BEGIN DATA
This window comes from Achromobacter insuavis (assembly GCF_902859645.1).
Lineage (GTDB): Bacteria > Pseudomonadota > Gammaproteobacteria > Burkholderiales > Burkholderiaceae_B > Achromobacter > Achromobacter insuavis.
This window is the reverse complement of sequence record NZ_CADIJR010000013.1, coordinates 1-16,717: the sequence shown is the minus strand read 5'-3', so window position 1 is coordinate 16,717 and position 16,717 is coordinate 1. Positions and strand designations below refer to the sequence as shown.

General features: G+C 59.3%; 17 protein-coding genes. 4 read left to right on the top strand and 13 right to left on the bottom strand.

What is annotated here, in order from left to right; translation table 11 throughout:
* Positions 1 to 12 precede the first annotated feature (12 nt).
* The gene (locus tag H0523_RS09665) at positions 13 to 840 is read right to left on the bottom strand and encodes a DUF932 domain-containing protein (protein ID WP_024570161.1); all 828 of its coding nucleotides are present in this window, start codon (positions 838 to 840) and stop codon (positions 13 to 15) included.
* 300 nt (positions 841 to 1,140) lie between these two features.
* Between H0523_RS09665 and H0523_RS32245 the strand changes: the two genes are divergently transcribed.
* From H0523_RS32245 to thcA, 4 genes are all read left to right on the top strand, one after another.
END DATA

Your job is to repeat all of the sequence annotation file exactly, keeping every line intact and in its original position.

This window comes from Achromobacter insuavis (assembly GCF_902859645.1).
Lineage (GTDB): Bacteria > Pseudomonadota > Gammaproteobacteria > Burkholderiales > Burkholderiaceae_B > Achromobacter > Achromobacter insuavis.
This window is the reverse complement of sequence record NZ_CADIJR010000013.1, coordinates 1-16,717: the sequence shown is the minus strand read 5'-3', so window position 1 is coordinate 16,717 and position 16,717 is coordinate 1. Positions and strand designations below refer to the sequence as shown.

General features: G+C 59.3%; 17 protein-coding genes. 4 read left to right on the top strand and 13 right to left on the bottom strand.

What is annotated here, in order from left to right; translation table 11 throughout:
* Positions 1 to 12 precede the first annotated feature (12 nt).
* The gene (locus tag H0523_RS09665) at positions 13 to 840 is read right to left on the bottom strand and encodes a DUF932 domain-containing protein (protein ID WP_024570161.1); all 828 of its coding nucleotides are present in this window, start codon (positions 838 to 840) and stop codon (positions 13 to 15) included.
* 300 nt (positions 841 to 1,140) lie between these two features.
* Between H0523_RS09665 and H0523_RS32245 the strand changes: the two genes are divergently transcribed.
* From H0523_RS32245 to thcA, 4 genes are all read left to right on the top strand, one after another.